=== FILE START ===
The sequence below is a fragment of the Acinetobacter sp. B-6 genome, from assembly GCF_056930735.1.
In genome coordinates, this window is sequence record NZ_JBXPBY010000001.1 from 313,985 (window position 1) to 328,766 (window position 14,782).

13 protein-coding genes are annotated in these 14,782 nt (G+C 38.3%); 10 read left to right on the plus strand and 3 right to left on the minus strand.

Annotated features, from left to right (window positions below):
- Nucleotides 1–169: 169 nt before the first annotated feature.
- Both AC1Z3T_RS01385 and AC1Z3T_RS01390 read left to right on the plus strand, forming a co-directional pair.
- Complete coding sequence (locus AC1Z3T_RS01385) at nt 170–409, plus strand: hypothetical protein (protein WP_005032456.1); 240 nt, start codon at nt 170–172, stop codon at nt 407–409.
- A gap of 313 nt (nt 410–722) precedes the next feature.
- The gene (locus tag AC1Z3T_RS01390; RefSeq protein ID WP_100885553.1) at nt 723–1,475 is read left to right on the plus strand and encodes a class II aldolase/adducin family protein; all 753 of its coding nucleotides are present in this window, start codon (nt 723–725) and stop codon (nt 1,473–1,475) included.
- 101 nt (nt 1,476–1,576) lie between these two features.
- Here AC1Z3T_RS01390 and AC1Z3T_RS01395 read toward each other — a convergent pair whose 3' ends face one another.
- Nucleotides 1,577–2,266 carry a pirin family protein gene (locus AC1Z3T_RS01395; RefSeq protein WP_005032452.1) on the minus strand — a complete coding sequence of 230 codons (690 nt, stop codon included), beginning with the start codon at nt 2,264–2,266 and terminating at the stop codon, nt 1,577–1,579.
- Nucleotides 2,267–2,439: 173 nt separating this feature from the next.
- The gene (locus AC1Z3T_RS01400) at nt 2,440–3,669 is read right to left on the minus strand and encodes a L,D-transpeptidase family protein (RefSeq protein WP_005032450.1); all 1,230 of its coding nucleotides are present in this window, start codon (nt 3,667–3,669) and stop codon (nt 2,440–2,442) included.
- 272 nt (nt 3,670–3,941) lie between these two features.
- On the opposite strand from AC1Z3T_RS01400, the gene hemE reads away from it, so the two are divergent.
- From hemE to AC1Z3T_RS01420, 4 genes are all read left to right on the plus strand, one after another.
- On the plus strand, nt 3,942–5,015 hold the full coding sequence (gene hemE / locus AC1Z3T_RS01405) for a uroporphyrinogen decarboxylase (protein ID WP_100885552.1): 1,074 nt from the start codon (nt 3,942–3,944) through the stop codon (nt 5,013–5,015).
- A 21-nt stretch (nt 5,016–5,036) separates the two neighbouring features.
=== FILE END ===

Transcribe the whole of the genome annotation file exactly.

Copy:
The sequence below is a fragment of the Acinetobacter sp. B-6 genome, from assembly GCF_056930735.1.
In genome coordinates, this window is sequence record NZ_JBXPBY010000001.1 from 313,985 (window position 1) to 328,766 (window position 14,782).

13 protein-coding genes are annotated in these 14,782 nt (G+C 38.3%); 10 read left to right on the plus strand and 3 right to left on the minus strand.

Annotated features, from left to right (window positions below):
- Nucleotides 1–169: 169 nt before the first annotated feature.
- Both AC1Z3T_RS01385 and AC1Z3T_RS01390 read left to right on the plus strand, forming a co-directional pair.
- Complete coding sequence (locus AC1Z3T_RS01385) at nt 170–409, plus strand: hypothetical protein (protein WP_005032456.1); 240 nt, start codon at nt 170–172, stop codon at nt 407–409.
- A gap of 313 nt (nt 410–722) precedes the next feature.
- The gene (locus tag AC1Z3T_RS01390; RefSeq protein ID WP_100885553.1) at nt 723–1,475 is read left to right on the plus strand and encodes a class II aldolase/adducin family protein; all 753 of its coding nucleotides are present in this window, start codon (nt 723–725) and stop codon (nt 1,473–1,475) included.
- 101 nt (nt 1,476–1,576) lie between these two features.
- Here AC1Z3T_RS01390 and AC1Z3T_RS01395 read toward each other — a convergent pair whose 3' ends face one another.
- Nucleotides 1,577–2,266 carry a pirin family protein gene (locus AC1Z3T_RS01395; RefSeq protein WP_005032452.1) on the minus strand — a complete coding sequence of 230 codons (690 nt, stop codon included), beginning with the start codon at nt 2,264–2,266 and terminating at the stop codon, nt 1,577–1,579.
- Nucleotides 2,267–2,439: 173 nt separating this feature from the next.
- The gene (locus AC1Z3T_RS01400) at nt 2,440–3,669 is read right to left on the minus strand and encodes a L,D-transpeptidase family protein (RefSeq protein WP_005032450.1); all 1,230 of its coding nucleotides are present in this window, start codon (nt 3,667–3,669) and stop codon (nt 2,440–2,442) included.
- 272 nt (nt 3,670–3,941) lie between these two features.
- On the opposite strand from AC1Z3T_RS01400, the gene hemE reads away from it, so the two are divergent.
- From hemE to AC1Z3T_RS01420, 4 genes are all read left to right on the plus strand, one after another.
- On the plus strand, nt 3,942–5,015 hold the full coding sequence (gene hemE / locus AC1Z3T_RS01405) for a uroporphyrinogen decarboxylase (protein ID WP_100885552.1): 1,074 nt from the start codon (nt 3,942–3,944) through the stop codon (nt 5,013–5,015).
- A 21-nt stretch (nt 5,016–5,036) separates the two neighbouring features.